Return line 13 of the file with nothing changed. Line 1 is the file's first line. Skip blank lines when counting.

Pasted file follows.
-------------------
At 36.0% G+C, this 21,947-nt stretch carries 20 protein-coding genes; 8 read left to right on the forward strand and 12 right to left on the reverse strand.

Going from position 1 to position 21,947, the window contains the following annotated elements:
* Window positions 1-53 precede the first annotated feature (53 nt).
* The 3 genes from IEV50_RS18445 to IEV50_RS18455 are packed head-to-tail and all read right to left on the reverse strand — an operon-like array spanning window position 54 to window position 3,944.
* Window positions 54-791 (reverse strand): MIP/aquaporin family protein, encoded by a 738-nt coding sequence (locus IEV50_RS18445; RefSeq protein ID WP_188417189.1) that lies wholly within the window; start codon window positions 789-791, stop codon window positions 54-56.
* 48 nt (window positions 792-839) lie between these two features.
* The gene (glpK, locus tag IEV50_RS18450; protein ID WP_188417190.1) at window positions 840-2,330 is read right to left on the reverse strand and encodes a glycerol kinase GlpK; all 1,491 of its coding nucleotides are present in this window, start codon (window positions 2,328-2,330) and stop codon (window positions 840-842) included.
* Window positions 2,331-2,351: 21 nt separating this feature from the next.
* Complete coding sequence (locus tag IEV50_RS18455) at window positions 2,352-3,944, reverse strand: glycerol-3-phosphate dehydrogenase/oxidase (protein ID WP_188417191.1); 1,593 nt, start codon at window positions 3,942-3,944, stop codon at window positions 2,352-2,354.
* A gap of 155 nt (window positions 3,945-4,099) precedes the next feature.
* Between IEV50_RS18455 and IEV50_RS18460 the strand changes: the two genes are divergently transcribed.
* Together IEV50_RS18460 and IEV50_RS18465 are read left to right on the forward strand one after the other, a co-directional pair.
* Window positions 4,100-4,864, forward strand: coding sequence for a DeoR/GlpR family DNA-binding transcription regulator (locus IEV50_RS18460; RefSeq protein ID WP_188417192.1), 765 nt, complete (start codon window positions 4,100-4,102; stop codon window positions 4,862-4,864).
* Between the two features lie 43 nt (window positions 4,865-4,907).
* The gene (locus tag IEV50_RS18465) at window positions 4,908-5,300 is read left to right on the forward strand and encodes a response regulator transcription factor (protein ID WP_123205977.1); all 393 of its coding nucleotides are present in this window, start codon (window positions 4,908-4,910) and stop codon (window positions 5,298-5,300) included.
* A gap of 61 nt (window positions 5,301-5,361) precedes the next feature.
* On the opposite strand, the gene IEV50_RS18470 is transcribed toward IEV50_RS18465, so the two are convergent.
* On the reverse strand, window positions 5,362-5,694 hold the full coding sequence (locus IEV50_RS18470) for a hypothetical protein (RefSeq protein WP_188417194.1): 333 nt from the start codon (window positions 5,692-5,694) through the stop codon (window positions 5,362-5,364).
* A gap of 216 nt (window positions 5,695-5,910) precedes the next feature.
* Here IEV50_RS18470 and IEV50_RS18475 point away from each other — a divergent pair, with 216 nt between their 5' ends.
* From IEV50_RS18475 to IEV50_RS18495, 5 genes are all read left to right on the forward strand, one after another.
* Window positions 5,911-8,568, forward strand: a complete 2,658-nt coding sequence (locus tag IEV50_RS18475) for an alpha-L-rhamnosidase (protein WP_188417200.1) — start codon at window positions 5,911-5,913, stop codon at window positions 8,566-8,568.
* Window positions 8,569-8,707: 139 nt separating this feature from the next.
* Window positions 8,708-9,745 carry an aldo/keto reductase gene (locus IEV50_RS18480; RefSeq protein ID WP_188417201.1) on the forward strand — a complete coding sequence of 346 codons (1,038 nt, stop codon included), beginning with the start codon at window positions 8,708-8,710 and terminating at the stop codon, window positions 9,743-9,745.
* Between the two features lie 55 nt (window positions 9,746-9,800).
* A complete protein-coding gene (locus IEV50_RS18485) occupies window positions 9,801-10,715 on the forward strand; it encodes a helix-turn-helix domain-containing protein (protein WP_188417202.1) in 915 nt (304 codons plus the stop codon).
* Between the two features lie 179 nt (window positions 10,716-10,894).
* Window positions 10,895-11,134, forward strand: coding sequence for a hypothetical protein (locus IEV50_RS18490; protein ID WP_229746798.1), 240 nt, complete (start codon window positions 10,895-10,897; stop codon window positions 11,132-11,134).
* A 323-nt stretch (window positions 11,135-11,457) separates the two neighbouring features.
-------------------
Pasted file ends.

* Window positions 4,100-4,864, forward strand: coding sequence for a DeoR/GlpR family DNA-binding transcription regulator (locus IEV50_RS18460; RefSeq protein ID WP_188417192.1), 765 nt, complete (start codon window positions 4,100-4,102; stop codon window positions 4,862-4,864).